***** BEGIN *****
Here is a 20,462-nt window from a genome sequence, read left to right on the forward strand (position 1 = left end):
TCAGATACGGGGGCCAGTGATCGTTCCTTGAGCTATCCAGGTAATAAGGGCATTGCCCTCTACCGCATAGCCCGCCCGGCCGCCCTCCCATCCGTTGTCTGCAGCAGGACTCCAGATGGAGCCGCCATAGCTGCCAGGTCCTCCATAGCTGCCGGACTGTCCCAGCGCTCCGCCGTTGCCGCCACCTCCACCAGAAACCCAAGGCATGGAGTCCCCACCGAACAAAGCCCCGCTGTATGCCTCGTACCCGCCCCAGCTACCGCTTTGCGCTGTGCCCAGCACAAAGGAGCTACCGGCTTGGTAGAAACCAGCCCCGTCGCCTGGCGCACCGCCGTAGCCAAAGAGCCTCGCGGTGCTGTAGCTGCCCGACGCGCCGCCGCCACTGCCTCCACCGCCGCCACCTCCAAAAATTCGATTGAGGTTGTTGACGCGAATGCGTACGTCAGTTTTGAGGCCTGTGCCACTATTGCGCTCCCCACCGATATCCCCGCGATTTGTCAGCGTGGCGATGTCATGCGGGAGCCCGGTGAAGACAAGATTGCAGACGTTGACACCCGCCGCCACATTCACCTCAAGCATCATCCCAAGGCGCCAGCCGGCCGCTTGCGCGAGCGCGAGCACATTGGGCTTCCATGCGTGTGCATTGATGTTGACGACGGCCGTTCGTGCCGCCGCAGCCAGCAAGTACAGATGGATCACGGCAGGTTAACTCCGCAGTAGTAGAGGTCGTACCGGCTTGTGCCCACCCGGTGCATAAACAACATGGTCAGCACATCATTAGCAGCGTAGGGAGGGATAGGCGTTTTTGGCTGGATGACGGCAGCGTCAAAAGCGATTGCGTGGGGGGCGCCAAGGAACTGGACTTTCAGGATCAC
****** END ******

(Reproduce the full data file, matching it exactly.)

Here is a 20,462-nt window from a genome sequence, read left to right on the forward strand (position 1 = left end):
TCAGATACGGGGGCCAGTGATCGTTCCTTGAGCTATCCAGGTAATAAGGGCATTGCCCTCTACCGCATAGCCCGCCCGGCCGCCCTCCCATCCGTTGTCTGCAGCAGGACTCCAGATGGAGCCGCCATAGCTGCCAGGTCCTCCATAGCTGCCGGACTGTCCCAGCGCTCCGCCGTTGCCGCCACCTCCACCAGAAACCCAAGGCATGGAGTCCCCACCGAACAAAGCCCCGCTGTATGCCTCGTACCCGCCCCAGCTACCGCTTTGCGCTGTGCCCAGCACAAAGGAGCTACCGGCTTGGTAGAAACCAGCCCCGTCGCCTGGCGCACCGCCGTAGCCAAAGAGCCTCGCGGTGCTGTAGCTGCCCGACGCGCCGCCGCCACTGCCTCCACCGCCGCCACCTCCAAAAATTCGATTGAGGTTGTTGACGCGAATGCGTACGTCAGTTTTGAGGCCTGTGCCACTATTGCGCTCCCCACCGATATCCCCGCGATTTGTCAGCGTGGCGATGTCATGCGGGAGCCCGGTGAAGACAAGATTGCAGACGTTGACACCCGCCGCCACATTCACCTCAAGCATCATCCCAAGGCGCCAGCCGGCCGCTTGCGCGAGCGCGAGCACATTGGGCTTCCATGCGTGTGCATTGATGTTGACGACGGCCGTTCGTGCCGCCGCAGCCAGCAAGTACAGATGGATCACGGCAGGTTAACTCCGCAGTAGTAGAGGTCGTACCGGCTTGTGCCCACCCGGTGCATAAACAACATGGTCAGCACATCATTAGCAGCGTAGGGAGGGATAGGCGTTTTTGGCTGGATGACGGCAGCGTCAAAAGCGATTGCGTGGGGGGCGCCAAGGAACTGGACTTTCAGGATCAC